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Marcus, Joseph A.
Aquilegia chrysantha var. hinckleyana
Aquilegia chrysantha A. Gray var. hinckleyana (Munz) Lott
Hinckley's golden columbine, Yellow columbine, Hinckley columbine, Capote columbine
Synonym(s): Aquilegia hinckleyana
USDA Symbol: AQCHH
USDA Native Status: L48 (N)
Hinckley columbine is currently considered a variety of Aquilegia chrysantha. Its diagnostic features are its petal blades, which are shorter but not narrower than in other varieties of its species at 2 cm long and 16 mm wide, and its tendency to have twice-divided leaves, fewer than the three divisions of other varieties of A. chrysantha. Its foliage is as fern-like and delicate as that of other columbines, and its canary yellow flowers are prominent and spurred. It grows to three and a half feet tall and is endemic to a single site: Capote Falls in the Sierra Vieja Mountains of Presidio County, Texas.
Aquilegia chrysantha var. hinckleyana is one of many yellow columbines popular in the nursery trade, but it is truly rare in the wild, native only to a single waterfall in far west Texas. Like other golden columbines, it is valued for its shade tolerance, attractive foliage, and clear yellow flowers. Columbines are short-lived perennials that reseed to replace mother plants where seed is allowed to mature and drop. They also hybridize freely between species and varieties, so plants sold as yellow columbine or golden columbine likely contain genetic material from varied sources.
The genus name Aquilegia comes from the Latin aquila which means eagle and refers to the spurred petals that many believe resemble an eagles talons.
Plant CharacteristicsDuration: Perennial Habit: Herb Leaf Retention: Semi-evergreen Leaf Shape: Obovate Leaf Venation: Palmate Leaf Pubescence: Glabrous Leaf Margin:
Lobed Leaf Texture:
Smooth Breeding System:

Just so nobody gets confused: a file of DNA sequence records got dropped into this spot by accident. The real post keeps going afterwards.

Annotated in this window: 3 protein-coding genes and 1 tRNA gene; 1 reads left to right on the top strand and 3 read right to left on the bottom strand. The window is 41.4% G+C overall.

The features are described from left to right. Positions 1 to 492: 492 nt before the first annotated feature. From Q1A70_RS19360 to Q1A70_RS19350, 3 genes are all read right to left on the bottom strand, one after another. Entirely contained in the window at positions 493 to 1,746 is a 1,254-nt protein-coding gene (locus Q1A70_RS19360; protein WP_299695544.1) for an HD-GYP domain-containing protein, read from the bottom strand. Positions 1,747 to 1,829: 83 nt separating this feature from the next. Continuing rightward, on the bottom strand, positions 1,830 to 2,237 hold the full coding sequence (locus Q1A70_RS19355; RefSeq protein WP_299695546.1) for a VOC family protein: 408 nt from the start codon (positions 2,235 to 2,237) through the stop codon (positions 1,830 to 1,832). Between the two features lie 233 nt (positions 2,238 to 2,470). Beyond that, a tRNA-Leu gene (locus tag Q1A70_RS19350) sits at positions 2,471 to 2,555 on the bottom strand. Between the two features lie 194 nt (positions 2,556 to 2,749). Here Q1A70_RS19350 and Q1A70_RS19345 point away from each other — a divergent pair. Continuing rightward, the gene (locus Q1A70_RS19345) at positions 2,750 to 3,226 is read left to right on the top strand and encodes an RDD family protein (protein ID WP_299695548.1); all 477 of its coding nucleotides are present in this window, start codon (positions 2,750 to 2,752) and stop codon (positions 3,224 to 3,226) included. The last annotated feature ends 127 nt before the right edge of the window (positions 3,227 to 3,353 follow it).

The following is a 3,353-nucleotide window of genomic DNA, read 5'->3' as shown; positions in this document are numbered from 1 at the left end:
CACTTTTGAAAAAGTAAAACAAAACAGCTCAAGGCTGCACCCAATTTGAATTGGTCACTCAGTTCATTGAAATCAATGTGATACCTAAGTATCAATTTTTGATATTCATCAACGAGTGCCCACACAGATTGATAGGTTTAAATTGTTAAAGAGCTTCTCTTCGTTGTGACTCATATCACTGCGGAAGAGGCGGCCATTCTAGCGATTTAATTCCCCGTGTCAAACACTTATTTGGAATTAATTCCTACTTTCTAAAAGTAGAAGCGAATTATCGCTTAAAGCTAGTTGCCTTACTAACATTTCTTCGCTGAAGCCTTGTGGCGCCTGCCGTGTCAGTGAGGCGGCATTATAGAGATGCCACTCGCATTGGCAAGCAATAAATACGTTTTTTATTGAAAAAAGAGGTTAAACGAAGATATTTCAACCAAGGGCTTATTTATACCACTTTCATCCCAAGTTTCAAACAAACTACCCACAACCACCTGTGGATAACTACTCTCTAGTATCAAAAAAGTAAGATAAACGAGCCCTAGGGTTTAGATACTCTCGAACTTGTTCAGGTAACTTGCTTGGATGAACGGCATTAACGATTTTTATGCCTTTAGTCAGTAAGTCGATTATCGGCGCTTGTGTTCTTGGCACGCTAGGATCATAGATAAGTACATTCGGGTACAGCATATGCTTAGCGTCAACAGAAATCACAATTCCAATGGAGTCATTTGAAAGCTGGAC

, Monoecious Leaf:
Glaucous green Flower: Sepals
17 mm wide. Petals 2 cm long petal
blades 16 mm wide.
Green to dark gray follicles, black seeds 13-18 mm follicles, 2 mm seeds Size Class:
Bloom InformationBloom Color: Yellow
Bloom Time: Apr , May
DistributionUSA: TX Native Distribution:
Capote Falls in the Sierra Vieja Mountains in Presidio County in west Texas Native Habitat:
Moist places beside a waterfall
Growing ConditionsWater Use: Medium
Light Requirement: Part Shade , Shade
Soil Moisture: Moist
Cold Tolerant: yes
Heat Tolerant: yes
Soil Description: Rich, moist, well-drained, slightly acid soils. Will grow in somewhat alkaline soil.
Conditions Comments: Popular and gorgeous spring bloomer when given preferred growing conditions of good, well-drained soil, part shade, and adequate moisture. Though they tolerate some heat, Southwestern yellow columbines become susceptible to spider mites and aphids in very hot, arid conditions.
Good for spring color in shade gardens, with semi-evergreen
foliage decorative much of the year Use Wildlife:
Attracts moths, butterflies, and bees. Conspicuous Flowers:
Birds , Butterflies Larval Host:
Columbine Duskywing Nectar Source:
Clump Division , Seeds Description:
Shallowly sow seed in late fall or divide mature plants in late summer. Clump division best done when dormant and is not as successful as seed propagation. Seed Collection:
Collect seed in late April, May. Be sure that the plants you collect seed from are isolated from other Aquilegia
species because they cross easily. Seeds may ripen and be shed before the pod
has turned brown. If seeds in greenish follicles are black, they are ready to collect. Cut the fruiting stalk and keep in a dry bag for a few days until the seeds shake free. Seed Treatment:
Sow seed in fall as soon as temperature drops and in spring before the worst heat. Will germinate in summer, but not as well and plants struggle more. Stored seed must have a moist, cold period to break dormancy. Commercially Avail:
Remove spent foliage during growing season. Keep soil moist but not wet to avoid rotting crowns. Aquilegia
species tend to hybridize when grown with other Aquilegia
species. To keep this variety pure and true to flower
color, keep other Aquilegia
species far apart to avoid cross pollination.
Butterflies and Moths of North America (BAMONA)
Aquilegia chrysantha var. hinckleyana
is a larval host and/or nectar source for:
Mr. Smarty Plants says
Planting shade plants in 100+ weather
June 25, 2009
I was planning on planting some columbines in a barrel and Turk's Cap and Coralberry in my yard, but hadn't counted on the extreme heat this early in the summer. Is it okay to plant these things as...
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From the National Suppliers Directory
According to the inventory provided by Associate Suppliers, this plant is available at the following locations:
- Briggs, TXFar South Wholesale Nursery
- Austin, TX
Record Last Modified: 2010-09-08
Research By: MWJ, GDG